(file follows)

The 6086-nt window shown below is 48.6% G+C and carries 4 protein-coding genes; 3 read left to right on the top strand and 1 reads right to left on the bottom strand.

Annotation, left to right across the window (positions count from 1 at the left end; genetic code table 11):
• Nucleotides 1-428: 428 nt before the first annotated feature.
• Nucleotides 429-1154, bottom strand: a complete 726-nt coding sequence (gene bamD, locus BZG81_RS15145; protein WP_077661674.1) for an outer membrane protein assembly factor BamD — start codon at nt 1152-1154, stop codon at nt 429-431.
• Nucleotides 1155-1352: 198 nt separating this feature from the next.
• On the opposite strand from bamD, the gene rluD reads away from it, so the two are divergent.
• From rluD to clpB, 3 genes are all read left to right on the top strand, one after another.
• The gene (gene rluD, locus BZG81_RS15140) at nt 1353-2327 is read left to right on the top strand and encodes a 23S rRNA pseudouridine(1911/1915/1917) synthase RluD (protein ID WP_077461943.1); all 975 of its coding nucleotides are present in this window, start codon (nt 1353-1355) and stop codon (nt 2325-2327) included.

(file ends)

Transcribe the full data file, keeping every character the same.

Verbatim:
The 6086-nt window shown below is 48.6% G+C and carries 4 protein-coding genes; 3 read left to right on the top strand and 1 reads right to left on the bottom strand.

Annotation, left to right across the window (positions count from 1 at the left end; genetic code table 11):
• Nucleotides 1-428: 428 nt before the first annotated feature.
• Nucleotides 429-1154, bottom strand: a complete 726-nt coding sequence (gene bamD, locus BZG81_RS15145; protein WP_077661674.1) for an outer membrane protein assembly factor BamD — start codon at nt 1152-1154, stop codon at nt 429-431.
• Nucleotides 1155-1352: 198 nt separating this feature from the next.
• On the opposite strand from bamD, the gene rluD reads away from it, so the two are divergent.
• From rluD to clpB, 3 genes are all read left to right on the top strand, one after another.
• The gene (gene rluD, locus BZG81_RS15140) at nt 1353-2327 is read left to right on the top strand and encodes a 23S rRNA pseudouridine(1911/1915/1917) synthase RluD (protein ID WP_077461943.1); all 975 of its coding nucleotides are present in this window, start codon (nt 1353-1355) and stop codon (nt 2325-2327) included.